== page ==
The reason why you want to use a machined pin header, is because the holes are smaller compared to the regular female pin headers. So, the leads of the sensor can sit there tightly creating a solid connection. But you could also try soldering the DHT11 on a piece of male pin header and connect it that way to a regular angled female pin header, which should work just as well.

Step 3: Making the Enclosure

Now that the PCB is soldered it’s time to make the enclosure. There are two different parts that need to be printed, the main body of the enclosure and the lid. The lid also features mounting holes for attaching it on your wall.

Both parts can be printed with a standard 0.4mm nozzle at 0.2mm layer height, for my case the print time was about 4 hours for both parts combined. The lid doesn’t require any supports the main part of the enclosure however does, mainly for the part under the screw sockets. After printing be very careful with removing the supports, I managed to break one of the stand-offs for the LCD while doing that and had to glue it back on with superglue.

The enclosure is designed on FreeCAD, so if you want to make any changes it should be pretty much straightforward. The STL files for printing the enclosure as well as the FreeCAD design files can be found on Thingiverse.

Step 4: Assembling the Monitor

With the enclosure printed, time to put everything together. First, place the LCD inside the case and slide it to the left, so there will be a gap between it and the hole for the sensor.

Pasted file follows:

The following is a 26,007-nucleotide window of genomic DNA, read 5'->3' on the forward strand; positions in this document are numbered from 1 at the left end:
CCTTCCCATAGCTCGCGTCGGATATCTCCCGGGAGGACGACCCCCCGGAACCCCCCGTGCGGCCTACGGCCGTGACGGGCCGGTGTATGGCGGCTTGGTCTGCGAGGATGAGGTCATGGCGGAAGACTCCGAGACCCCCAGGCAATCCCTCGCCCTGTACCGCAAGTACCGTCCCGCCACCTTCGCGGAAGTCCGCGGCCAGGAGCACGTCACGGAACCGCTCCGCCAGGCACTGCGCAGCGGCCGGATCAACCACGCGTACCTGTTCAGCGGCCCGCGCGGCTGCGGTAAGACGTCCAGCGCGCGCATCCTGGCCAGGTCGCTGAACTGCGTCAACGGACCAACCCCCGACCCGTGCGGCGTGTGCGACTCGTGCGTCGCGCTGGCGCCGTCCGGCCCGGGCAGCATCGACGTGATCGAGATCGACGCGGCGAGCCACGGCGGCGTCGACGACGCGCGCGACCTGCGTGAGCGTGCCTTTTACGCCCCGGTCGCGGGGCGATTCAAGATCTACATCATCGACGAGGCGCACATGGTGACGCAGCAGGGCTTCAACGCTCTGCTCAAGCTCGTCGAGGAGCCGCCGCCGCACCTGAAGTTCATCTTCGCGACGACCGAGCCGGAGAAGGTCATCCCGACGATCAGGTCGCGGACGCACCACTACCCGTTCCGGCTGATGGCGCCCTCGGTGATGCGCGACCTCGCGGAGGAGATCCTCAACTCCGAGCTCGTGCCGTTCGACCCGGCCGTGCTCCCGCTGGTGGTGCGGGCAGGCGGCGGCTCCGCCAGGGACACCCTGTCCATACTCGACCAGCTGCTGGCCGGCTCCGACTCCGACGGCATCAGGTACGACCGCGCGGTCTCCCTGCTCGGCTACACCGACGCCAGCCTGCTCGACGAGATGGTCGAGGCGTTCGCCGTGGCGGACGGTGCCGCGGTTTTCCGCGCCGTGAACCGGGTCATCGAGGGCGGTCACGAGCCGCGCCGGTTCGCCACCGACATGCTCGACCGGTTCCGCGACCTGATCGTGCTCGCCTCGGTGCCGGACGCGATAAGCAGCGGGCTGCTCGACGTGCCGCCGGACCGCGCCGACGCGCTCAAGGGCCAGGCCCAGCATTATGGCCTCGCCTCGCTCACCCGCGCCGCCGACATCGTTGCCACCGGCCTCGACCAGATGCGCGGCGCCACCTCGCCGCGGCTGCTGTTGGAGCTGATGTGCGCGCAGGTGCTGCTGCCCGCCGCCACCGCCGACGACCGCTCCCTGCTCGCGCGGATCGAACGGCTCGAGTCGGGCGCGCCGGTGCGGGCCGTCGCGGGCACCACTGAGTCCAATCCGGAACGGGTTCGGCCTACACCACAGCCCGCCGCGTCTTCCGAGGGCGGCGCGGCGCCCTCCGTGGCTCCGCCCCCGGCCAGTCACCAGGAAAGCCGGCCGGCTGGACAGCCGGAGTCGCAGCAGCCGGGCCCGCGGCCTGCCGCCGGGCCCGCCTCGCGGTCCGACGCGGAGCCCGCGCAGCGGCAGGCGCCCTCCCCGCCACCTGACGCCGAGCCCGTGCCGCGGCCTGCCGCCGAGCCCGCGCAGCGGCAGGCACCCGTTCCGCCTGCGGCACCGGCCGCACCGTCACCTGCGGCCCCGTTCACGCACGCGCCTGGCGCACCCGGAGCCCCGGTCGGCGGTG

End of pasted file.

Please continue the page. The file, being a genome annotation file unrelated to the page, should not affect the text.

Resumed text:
Next, place the PCB on top of it, with the sensor already attached on the pin header.

After that, push the sensor into the hole, slide the LCD back to position and insert the PCB on the pin header. Now fix the LCD in place using M2 nuts and bolts, and solder the PCB on the pin header.

Next, put the power jack in place, attach some wires to it and solder their other ends to the PCB. The use of some heatshrink tubing here would also be a good idea.

Last step is to install the metal threaded inserts so the lid can be screwed in place with M3 bolts. For that purpose you'll need to use your soldering iron to heat them up, so they can be pushed into the holes. You can take a look on this instructable if you need more information about adding metal threads to your 3D prints.

Step 5: Setting Up the Server

Before uploading the firmware to the ESP8266 there is one more thing that needs to be done, which is setting up a server for logging the data received by the device. For that purpose you can use pretty much any Linux machine you want, from a Raspberry Pi on your private network to a DigitalOcean droplet. I went with the later, but the process is pretty much the same no matter what you choose.